There is a quiet organization called the Christian Relief Fund in Amarillo, Texas, that I have, in the past, participated in. Many preachers reported the dismal state of orphanages in various countries of the world. Desperate parents who wanted their children to have food and shelter would leave their children in orphans homes. Many of these children had at least one living parent. Through Christian Relief Fun, our family supported a handicapped girl who lived at home with her mother, grandmother and great-grandmother in the Ukraine. Each month, the local preacher would take the money that we and others sent, and personally distributed it to the families. This provided a way for the children to remain in the care of their mothers and fathers in dire circumstances, and also a chance for the local preacher to offer a Bible lesson and teach them the gospel. Through this, I was able to remain friends with the family for almost 20 years. The little girl is now grown and has been able to afford several surgeries to help her walk. It does not take a lot of American money to support someone like this. I still talk to the mother and her daughter on Skype and we have remained friends. I like this program because you can actually know the family of the child you are supporting, see inside their homes and learn more about them.
Many Americans support people in other parts of the world, in this way. Christians know that life is precious and will do what they can for the handicapped and the hungry. They in turn are greatly blessed at home because of these efforts.
Here is a song that was written to comfort the writer when his brother passed away. The lyrics on the screen say, "Enter heaven shouting, before the Father and the Son," but the actual word is "love for the Father and the Son."
For the hope which is laid up for you in heaven, whereof ye heard before in the word of the truth of the gospel; Colossians 1:5
If ye continue in the faith grounded and settled, and be not moved away from the hope of the gospel, which ye have heard... Colossians 1:23
I have included these passages because they mention "the gospel," which is connected to many things. Here are just a few references to the word "gospel" among the many, many references in the New Testament:
The Kingdom - Matthew 9:35
Preached to the poor - Matthew 11:5
Requires repentance and belief - Mark 1:15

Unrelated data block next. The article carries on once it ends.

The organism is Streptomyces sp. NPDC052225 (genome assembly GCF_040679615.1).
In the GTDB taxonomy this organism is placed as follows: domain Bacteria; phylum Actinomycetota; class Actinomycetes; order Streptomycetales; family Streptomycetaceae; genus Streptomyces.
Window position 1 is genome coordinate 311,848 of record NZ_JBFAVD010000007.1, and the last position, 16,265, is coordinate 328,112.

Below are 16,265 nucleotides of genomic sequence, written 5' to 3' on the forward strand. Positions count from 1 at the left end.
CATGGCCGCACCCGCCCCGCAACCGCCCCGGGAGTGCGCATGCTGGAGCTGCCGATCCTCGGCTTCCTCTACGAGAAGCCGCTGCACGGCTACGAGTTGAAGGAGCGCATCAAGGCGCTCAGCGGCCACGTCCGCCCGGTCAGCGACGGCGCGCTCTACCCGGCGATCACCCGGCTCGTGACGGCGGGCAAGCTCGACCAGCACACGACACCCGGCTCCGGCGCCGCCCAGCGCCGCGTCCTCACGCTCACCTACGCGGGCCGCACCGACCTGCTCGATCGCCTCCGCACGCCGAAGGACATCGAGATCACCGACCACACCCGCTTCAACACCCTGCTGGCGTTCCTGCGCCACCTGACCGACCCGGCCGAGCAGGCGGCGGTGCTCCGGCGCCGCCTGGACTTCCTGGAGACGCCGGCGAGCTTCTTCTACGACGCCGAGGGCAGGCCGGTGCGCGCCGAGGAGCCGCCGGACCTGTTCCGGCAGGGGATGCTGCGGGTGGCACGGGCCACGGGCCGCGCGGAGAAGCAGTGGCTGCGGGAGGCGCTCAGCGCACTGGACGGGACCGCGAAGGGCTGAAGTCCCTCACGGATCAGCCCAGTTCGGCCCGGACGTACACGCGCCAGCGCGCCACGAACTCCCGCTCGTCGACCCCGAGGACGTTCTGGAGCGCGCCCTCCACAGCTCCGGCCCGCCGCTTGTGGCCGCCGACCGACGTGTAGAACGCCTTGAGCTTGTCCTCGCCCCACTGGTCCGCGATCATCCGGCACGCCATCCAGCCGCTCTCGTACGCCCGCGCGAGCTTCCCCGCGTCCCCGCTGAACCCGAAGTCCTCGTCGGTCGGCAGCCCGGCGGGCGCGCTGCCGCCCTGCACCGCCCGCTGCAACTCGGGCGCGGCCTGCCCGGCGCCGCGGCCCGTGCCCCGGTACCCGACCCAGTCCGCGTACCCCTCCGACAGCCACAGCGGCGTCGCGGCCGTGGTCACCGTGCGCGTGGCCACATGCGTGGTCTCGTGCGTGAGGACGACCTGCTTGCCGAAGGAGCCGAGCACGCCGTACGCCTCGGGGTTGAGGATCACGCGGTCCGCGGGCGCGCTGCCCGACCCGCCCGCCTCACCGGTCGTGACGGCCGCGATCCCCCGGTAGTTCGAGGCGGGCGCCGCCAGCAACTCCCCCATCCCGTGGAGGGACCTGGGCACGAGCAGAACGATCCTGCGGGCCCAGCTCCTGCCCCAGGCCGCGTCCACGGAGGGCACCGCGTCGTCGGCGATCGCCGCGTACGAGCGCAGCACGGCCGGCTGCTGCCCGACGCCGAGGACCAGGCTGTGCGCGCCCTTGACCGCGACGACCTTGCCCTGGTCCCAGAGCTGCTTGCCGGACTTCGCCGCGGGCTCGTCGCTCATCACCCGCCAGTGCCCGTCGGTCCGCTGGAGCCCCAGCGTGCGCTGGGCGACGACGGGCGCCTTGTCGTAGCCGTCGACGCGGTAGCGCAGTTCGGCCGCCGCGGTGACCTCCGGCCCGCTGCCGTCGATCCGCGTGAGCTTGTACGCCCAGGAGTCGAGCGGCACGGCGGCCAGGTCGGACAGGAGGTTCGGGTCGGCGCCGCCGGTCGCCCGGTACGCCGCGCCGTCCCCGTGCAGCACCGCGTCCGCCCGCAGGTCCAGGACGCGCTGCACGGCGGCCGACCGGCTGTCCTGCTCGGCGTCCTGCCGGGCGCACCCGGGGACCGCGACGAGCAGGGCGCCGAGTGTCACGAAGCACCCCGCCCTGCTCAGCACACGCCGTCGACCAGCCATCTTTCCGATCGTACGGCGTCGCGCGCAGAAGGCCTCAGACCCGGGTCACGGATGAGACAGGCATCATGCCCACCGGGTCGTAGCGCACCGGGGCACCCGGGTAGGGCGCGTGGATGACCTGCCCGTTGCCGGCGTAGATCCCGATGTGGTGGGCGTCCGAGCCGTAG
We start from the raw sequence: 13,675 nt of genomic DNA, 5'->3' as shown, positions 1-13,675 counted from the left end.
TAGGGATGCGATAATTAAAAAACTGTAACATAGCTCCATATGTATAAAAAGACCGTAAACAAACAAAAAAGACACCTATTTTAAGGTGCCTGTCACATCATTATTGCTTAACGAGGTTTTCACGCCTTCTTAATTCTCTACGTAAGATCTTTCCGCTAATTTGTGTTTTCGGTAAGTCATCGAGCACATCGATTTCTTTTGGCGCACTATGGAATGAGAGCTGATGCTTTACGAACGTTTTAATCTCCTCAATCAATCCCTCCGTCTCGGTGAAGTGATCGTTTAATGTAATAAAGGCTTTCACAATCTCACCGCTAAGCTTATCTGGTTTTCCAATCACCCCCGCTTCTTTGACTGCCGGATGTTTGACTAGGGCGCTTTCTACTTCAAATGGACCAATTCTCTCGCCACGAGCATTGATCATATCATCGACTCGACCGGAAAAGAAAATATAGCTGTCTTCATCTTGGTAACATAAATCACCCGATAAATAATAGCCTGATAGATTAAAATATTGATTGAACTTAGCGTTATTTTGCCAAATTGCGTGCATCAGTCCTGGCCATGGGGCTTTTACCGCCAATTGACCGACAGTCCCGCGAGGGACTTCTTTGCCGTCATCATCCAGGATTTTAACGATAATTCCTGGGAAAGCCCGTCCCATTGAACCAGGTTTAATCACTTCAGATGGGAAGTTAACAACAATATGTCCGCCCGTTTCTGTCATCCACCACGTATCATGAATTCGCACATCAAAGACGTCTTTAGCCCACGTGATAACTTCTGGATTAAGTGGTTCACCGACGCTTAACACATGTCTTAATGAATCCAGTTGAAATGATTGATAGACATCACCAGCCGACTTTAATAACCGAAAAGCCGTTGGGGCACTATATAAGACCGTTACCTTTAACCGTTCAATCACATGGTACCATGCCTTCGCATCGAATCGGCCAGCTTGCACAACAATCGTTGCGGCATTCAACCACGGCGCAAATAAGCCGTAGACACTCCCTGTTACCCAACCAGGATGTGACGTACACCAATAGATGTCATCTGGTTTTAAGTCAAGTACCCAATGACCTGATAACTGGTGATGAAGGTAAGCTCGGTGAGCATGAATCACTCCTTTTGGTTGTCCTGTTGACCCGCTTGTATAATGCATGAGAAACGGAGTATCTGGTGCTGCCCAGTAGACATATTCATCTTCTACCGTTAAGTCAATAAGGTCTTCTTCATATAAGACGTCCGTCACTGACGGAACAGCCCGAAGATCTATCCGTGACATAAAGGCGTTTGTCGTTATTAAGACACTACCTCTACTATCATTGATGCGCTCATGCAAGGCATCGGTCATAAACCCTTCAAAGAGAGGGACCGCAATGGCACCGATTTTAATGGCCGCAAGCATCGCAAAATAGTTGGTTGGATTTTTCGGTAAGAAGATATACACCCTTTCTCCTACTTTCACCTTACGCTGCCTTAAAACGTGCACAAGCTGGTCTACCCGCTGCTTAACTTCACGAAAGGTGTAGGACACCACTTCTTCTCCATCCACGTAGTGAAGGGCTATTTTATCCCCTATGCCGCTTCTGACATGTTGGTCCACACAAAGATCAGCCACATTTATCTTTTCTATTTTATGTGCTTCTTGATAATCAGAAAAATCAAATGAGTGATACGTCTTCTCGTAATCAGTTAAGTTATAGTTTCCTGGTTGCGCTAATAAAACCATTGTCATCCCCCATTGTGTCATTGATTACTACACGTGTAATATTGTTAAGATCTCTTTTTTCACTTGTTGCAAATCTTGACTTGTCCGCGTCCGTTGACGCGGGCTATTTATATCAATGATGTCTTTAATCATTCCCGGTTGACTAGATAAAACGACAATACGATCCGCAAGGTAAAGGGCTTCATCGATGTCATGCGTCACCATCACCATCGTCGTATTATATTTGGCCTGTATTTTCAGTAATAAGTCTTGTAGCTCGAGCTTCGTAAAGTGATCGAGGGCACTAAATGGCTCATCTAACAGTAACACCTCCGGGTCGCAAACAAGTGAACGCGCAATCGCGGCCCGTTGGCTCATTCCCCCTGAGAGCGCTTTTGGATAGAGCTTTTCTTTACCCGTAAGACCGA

Published - Mark 13:10
Preached - Luke 21, Acts 8:25
Defined as the death, burial and ressurection - I Corinthians 15:1-4
There are only about two "sad" songs on my playlist, but even they are quite uplifting. Be sure to click the playlist on my sidebar, or go here to click it on and listen to all my favorites, and yours, too. They should all play automatically.
Wednesday, April 10, 2013
by Walter Dendy Sadler 1854-1923
This cute plastic jar of buttons came from Walmart, and it comes in many different colors. The fabric swatches are some I bought at a garage sale from a travelling salesman who shows samples for orders, to fabric stores. These fabrics can also be found at Shabby Fabrics online. These are the sample pieces that were being sold, and I liked them because they were already all cut the same size.
I am showing two quilts I made, just to try out a pattern I found in an old quilt magazine. The sheep quilt is a technique called trapunto, (an Italian way of quilting) where I opened up the back of the appliqued sheep and inserted stuffing to make the sheep stand out. The insert is then sewn shut by hand and the entire back is covered with the backing fabric. Quilt batting (wadding) is inserted between the layers. As these quilts are showing some wear, I wanted to post a photograph for memory.
This was possibly my first quilt, using applique.
This is one of my first quilts, made X years ago. I hand stitched an outline around the birdhouse and the birds. Here is the outline from the back view.
Sunday, April 07, 2013
by George Goodwin Kilburne, English 1839-1924
by George Goodwin Kilburne
If you want to see more of his art, type in "George Goodwin Kilburne art" and click images. There are many sources online for his art.
The dress I was going to make is finished and you can see it on this post. You may want to check that post once in awhile for updates, as I'm in the process of sewing a pink jacket to match that dress.
Saturday, April 06, 2013
Sunday after church two lovely ladies who live in the caravan park took me to Sassafras in The Dandenongs for shopping and tea at Miss Marples.
This is Dreena, who has been so kind to me since I came, and has a special knack for sympathy. When I got back to an empty home after my Mother moved to her new place, Dreena cheerfully suggested a trip.
On the left is Linda, who also lives in one of those cute manufactured houses that I showed you when I first came here. We had a wonderful time visiting the shops while we waited for our seating at Miss Marples, and I think that these ladies were exceptionally happy to take a day off and come up to the mountain ranges to show off this part of Victoria to me. They both kept a very close eye on me and did not let me stray too far.
Dreena told me that people knit scarves while they are standing on the sidewalk in winter, and wrap them around the poles to keep them warm. I asked her why, and she said it was because the poles got cold in winter. I think she enjoys having me on.
They also have Christmas in July in Sassafrass since it snows up here in the mountains in winter.
Some mice yard sculpture sold in an oudoor area.
The tea room.
Next door to the tea room is a shop that sells any kind of teapot you can imagine, and every type of tea leaf, tea strainer, tea spoon and tea cup.
Click on for a larger view.
I neglected to take a photo of the sandwiches when they were first served.
The corner where we sat.
A koala teapot.
I would not have had as much of a holiday here if not for Dreena and Linda taking to Sassafras and also the other things we did together while I was here.